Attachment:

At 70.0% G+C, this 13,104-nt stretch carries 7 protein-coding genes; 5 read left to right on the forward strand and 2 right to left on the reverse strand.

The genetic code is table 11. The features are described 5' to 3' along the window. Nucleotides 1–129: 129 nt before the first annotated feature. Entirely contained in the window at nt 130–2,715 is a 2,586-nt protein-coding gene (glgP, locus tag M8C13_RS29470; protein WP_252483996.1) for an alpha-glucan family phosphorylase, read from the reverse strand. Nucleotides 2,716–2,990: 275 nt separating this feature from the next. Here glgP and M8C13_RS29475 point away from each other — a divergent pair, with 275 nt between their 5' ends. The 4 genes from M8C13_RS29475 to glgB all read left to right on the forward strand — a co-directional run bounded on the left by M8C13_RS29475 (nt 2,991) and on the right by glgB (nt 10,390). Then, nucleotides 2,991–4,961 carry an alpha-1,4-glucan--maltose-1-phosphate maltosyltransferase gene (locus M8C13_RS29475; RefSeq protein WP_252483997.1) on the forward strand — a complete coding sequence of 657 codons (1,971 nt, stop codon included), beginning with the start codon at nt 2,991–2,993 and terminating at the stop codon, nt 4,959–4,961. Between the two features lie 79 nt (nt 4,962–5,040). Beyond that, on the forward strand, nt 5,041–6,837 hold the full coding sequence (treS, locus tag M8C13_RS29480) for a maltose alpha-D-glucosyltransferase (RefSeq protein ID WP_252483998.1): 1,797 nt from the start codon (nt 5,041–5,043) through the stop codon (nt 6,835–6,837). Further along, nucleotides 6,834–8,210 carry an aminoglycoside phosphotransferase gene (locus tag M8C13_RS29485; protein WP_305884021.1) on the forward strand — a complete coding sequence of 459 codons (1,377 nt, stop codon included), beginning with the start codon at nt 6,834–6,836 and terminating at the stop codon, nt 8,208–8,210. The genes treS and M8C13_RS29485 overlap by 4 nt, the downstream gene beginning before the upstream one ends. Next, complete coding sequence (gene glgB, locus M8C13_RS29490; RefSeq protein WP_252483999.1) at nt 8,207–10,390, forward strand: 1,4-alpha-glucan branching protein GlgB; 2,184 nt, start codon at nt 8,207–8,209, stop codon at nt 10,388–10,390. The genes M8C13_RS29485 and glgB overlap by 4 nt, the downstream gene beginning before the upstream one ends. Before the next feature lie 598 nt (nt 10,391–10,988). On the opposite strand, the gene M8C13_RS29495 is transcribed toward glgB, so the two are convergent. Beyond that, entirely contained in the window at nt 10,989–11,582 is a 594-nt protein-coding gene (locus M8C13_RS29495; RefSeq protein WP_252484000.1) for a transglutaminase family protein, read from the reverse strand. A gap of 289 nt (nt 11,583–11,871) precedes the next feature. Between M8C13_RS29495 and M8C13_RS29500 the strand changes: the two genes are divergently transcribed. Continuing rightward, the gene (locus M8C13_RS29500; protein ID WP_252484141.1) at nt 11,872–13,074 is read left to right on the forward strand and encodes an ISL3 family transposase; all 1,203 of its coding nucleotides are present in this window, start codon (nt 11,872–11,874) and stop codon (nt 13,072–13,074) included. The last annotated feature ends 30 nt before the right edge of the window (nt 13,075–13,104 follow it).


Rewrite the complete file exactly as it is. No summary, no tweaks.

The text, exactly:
At 70.0% G+C, this 13,104-nt stretch carries 7 protein-coding genes; 5 read left to right on the forward strand and 2 right to left on the reverse strand.

The genetic code is table 11. The features are described 5' to 3' along the window. Nucleotides 1–129: 129 nt before the first annotated feature. Entirely contained in the window at nt 130–2,715 is a 2,586-nt protein-coding gene (glgP, locus tag M8C13_RS29470; protein WP_252483996.1) for an alpha-glucan family phosphorylase, read from the reverse strand. Nucleotides 2,716–2,990: 275 nt separating this feature from the next. Here glgP and M8C13_RS29475 point away from each other — a divergent pair, with 275 nt between their 5' ends. The 4 genes from M8C13_RS29475 to glgB all read left to right on the forward strand — a co-directional run bounded on the left by M8C13_RS29475 (nt 2,991) and on the right by glgB (nt 10,390). Then, nucleotides 2,991–4,961 carry an alpha-1,4-glucan--maltose-1-phosphate maltosyltransferase gene (locus M8C13_RS29475; RefSeq protein WP_252483997.1) on the forward strand — a complete coding sequence of 657 codons (1,971 nt, stop codon included), beginning with the start codon at nt 2,991–2,993 and terminating at the stop codon, nt 4,959–4,961. Between the two features lie 79 nt (nt 4,962–5,040). Beyond that, on the forward strand, nt 5,041–6,837 hold the full coding sequence (treS, locus tag M8C13_RS29480) for a maltose alpha-D-glucosyltransferase (RefSeq protein ID WP_252483998.1): 1,797 nt from the start codon (nt 5,041–5,043) through the stop codon (nt 6,835–6,837). Further along, nucleotides 6,834–8,210 carry an aminoglycoside phosphotransferase gene (locus tag M8C13_RS29485; protein WP_305884021.1) on the forward strand — a complete coding sequence of 459 codons (1,377 nt, stop codon included), beginning with the start codon at nt 6,834–6,836 and terminating at the stop codon, nt 8,208–8,210. The genes treS and M8C13_RS29485 overlap by 4 nt, the downstream gene beginning before the upstream one ends. Next, complete coding sequence (gene glgB, locus M8C13_RS29490; RefSeq protein WP_252483999.1) at nt 8,207–10,390, forward strand: 1,4-alpha-glucan branching protein GlgB; 2,184 nt, start codon at nt 8,207–8,209, stop codon at nt 10,388–10,390. The genes M8C13_RS29485 and glgB overlap by 4 nt, the downstream gene beginning before the upstream one ends. Before the next feature lie 598 nt (nt 10,391–10,988). On the opposite strand, the gene M8C13_RS29495 is transcribed toward glgB, so the two are convergent. Beyond that, entirely contained in the window at nt 10,989–11,582 is a 594-nt protein-coding gene (locus M8C13_RS29495; RefSeq protein WP_252484000.1) for a transglutaminase family protein, read from the reverse strand. A gap of 289 nt (nt 11,583–11,871) precedes the next feature. Between M8C13_RS29495 and M8C13_RS29500 the strand changes: the two genes are divergently transcribed. Continuing rightward, the gene (locus M8C13_RS29500; protein ID WP_252484141.1) at nt 11,872–13,074 is read left to right on the forward strand and encodes an ISL3 family transposase; all 1,203 of its coding nucleotides are present in this window, start codon (nt 11,872–11,874) and stop codon (nt 13,072–13,074) included. The last annotated feature ends 30 nt before the right edge of the window (nt 13,075–13,104 follow it).